They are not currently liable since, after all, you voluntarily chose to enter those places knowing that you couldn't carry, didn't you? At least, that's what I think the premise is.
That's one premise. Another is that by requiring you to disarm they are assuming responsibility for your safety. After all, if you ask them why they have a "no guns" policy, they'll tell you it's to increase the safety of their patrons. Since they're taking steps to ensure your safety while on their property, and those steps include disarming you, it's reasonable for you to assume that they're taking on the responsibility for your protection.Car Knocker said:They are not currently liable since, after all, you voluntarily chose to enter those places knowing that you couldn't carry, didn't you? At least, that's what I think the premise is.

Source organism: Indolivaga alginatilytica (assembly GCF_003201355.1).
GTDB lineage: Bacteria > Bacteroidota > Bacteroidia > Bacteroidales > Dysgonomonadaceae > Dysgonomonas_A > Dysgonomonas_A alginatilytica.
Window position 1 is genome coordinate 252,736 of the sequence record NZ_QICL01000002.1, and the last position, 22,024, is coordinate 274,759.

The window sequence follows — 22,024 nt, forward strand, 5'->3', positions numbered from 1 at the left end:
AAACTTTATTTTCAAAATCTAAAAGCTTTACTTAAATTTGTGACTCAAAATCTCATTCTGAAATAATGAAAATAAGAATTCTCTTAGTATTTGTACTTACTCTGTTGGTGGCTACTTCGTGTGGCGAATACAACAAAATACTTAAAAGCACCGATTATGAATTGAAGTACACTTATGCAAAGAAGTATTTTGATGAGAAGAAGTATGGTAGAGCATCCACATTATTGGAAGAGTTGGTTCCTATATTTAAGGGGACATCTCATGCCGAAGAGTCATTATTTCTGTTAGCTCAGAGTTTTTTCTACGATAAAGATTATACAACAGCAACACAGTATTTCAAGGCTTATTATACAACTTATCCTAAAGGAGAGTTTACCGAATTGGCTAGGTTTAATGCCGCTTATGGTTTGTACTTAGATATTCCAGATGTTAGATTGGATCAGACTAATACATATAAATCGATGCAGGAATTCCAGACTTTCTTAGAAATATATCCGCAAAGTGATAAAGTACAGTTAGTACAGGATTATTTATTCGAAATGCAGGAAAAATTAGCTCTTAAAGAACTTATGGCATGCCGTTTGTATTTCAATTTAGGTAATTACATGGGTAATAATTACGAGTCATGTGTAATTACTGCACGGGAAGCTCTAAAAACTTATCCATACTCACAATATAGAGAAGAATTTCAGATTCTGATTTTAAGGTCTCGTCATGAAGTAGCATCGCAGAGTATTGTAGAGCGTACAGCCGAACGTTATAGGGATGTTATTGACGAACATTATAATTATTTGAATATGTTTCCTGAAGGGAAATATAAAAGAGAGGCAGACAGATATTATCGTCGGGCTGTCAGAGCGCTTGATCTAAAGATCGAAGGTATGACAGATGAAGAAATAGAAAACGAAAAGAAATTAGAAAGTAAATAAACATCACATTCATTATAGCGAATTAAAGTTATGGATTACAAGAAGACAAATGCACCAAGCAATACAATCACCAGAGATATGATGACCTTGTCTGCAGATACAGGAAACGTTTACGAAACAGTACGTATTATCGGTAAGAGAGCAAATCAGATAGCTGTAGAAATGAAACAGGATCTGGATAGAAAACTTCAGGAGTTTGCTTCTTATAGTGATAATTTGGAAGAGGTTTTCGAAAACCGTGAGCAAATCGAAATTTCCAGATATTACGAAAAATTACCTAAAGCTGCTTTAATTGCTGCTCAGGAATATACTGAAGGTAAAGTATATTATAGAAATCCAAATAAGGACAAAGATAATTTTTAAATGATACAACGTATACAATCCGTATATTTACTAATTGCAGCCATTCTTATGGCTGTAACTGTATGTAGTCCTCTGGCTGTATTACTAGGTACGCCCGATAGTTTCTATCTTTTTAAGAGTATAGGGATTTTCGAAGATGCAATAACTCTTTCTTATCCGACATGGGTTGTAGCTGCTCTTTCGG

Why are they exempt from this liability? I don't see anything in the law that indemnifies them.Cinhil said:According to our AG Mark Shurtleff, any place which refuses you your right to carry is liable for your safety to, while at and on your way home from that place. The only exceptions are churches which don't allow carry and individual residences.
Amen brother!!! Thats why we need this law.bane said:PW, the good thing about laws like this being passed is that they open up the way for argumentation by deduction. In other words, even though this bill only protects our right to carry firearm in our vehicles on private property and assigns liability in the case we are prevented from exercising this right... it could later be used to argue that carrying a firearm on one's person is little different than carrying it in one's private vehicle.
Though laws like this certainly don't make such arguments SOLID, they definitely give room to stand on them.